• 0 avatar
      Robert.Walter

      It reminded me of “Extremism in the defense of liberty is no vice”, despite having heard that quote many times over the years, I still can’t decide if it comforts me or unnerves me, but I am leaning toward the latter.

  • avatar
    KingShango

    Rick,

    Don’t be so dramatic! These people aren’t being thrown in prison camps for life. They are losing their vehicle, temporarily, after being arrested for drunk driving. DRUNK DRIVING! Driving is not a right, its a privilege. How often do people randomly get arrested for DUI where you live? How many innocent people get arrested for drunk driving?
    And if someone feels that their civil liberties are being violated they have every right to hire a lawyer and challenge the system. There are plenty of lawyers willing to challenge the government.

    • 0 avatar
      Dynamic88

      Driving is not a privilege, it’s a right.

      The problem starts right there, when people think the govt. gives them the privilege of freedom of movement, the privilege to use the vehicle they bought, the privilege to use the roads they pay for.

      Might as well just say property rights are a privilege and get it over with.

      I don’t care how many times your Driver’s Ed instructor told you driving is a privilege, it’s not. It’s a right. Like all rights, there are attendant responsibilities and limitations. Responsibilities and limitations do not transform a right into a privilege.

  • avatar
    Mark out West

    Get real. This would last about 5 seconds in the first court of appeal.

    Arresting or detaining people on the basis of what they might do is clearly unconstitutional. This is some weenie state legislator trying to drum up personal publicity.

  • avatar
    CliffG

    In no particular order;
    1. Vehicle crimes have been based on the concept of guilty until proved innocent since they began. So what if we just up the ante a bit?
    2. WA is notorious for its’ enthusiastic revenue generation by the HP. Nothing like seeing 18 WSP on the side of the road collecting “tolls” on I5 between Lynnwood and Olympia at…8:30 on a Sunday morning.
    3. One local city/county spent hundreds of man hours to bust an espresso stand because the girls were wearing pasties. Less than 5 miles away is a notorious area of gang banging meth dudes…oh, and an actual prostitute cruise zone.
    4. So, if you are found innocent do you get your money back from the towing/storage? No, no, no…see #1.
    5. Nice to know that our legislators, facing gaping holes in the state budget, still have time to deal with all these other things.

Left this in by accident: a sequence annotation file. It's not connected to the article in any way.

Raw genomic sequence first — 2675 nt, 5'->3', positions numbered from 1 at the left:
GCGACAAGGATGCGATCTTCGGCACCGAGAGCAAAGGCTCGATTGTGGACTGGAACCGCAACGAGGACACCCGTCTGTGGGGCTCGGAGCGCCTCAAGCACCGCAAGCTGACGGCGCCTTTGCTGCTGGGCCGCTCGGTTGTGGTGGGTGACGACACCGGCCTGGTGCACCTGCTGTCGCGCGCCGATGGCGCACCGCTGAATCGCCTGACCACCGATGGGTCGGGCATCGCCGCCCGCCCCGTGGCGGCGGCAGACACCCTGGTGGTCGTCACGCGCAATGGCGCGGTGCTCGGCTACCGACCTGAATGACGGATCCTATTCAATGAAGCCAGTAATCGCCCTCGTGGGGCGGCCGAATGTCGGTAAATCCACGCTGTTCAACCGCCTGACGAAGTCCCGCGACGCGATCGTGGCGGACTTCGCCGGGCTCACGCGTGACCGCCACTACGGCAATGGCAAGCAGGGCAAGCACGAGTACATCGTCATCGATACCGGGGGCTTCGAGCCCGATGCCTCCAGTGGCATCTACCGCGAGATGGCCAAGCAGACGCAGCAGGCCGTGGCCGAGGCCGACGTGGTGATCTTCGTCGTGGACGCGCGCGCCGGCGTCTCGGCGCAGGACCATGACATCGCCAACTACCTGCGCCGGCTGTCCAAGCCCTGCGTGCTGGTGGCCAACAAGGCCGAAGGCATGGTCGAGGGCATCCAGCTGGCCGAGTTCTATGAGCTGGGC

In other words, passing stuff like this, or working the easy stuff is much more fun for cops and legislators than having to deal with the truly awful stuff. Not that cops don’t, but politicians love to send them on wild goose chases to satisfy some portion of the populace that get their shorts tied in knots about something or another. Or, in this case, a business that would like some more government guaranteed work. As an aside, be careful about the public safety/health argument, almost anything can be justified on those grounds.

  • avatar
    merlynbrit

    NJ already has a law like this. I was stopped for speeding at 3am on a friday night. the officer said he had clocked me for 15 mph over the limit. i had my cruise control set for the speed limit, a fact of which i informed the officer, and i asked the location at which i was clocked. after a pause of about two seconds, i was asked to step out of the vehicle, was told i was under arrest for possible DUI. was informed that the field sobriety test wasn’t needed and his patrol car was not equipped with a mobile breathalyzer. at the police station, i passed the breathalyzer with flying colors, as i had had one beer following work at approx. 11pm. car was still impounded, wife still needed to be woken up to drive with my 5 year old son in tow at 4am. spoke to a lawyer, the cops can do anything under “reasonable suspicion”. oh yeah, i still had to pay the bogus speeding ticket as well. watch big brother guys.

    • 0 avatar
      psarhjinian

      If you want to have some fun, tape record, or better yet, video or livestream, your interactions with the police. Not only do you get documentation of your side of the interaction, but it puts the problematic officers (most aren’t, but the few that are tend be spectacularly so).

      Technology is a wonderful equalizer in this respect.

      Something that can livestream is your best option as even if your phone is taken you’ve got a record off-site.

      On a related note, it depresses me how uncomfortable many officers are about being recorded.

    • 0 avatar
      trollthattellsthetruth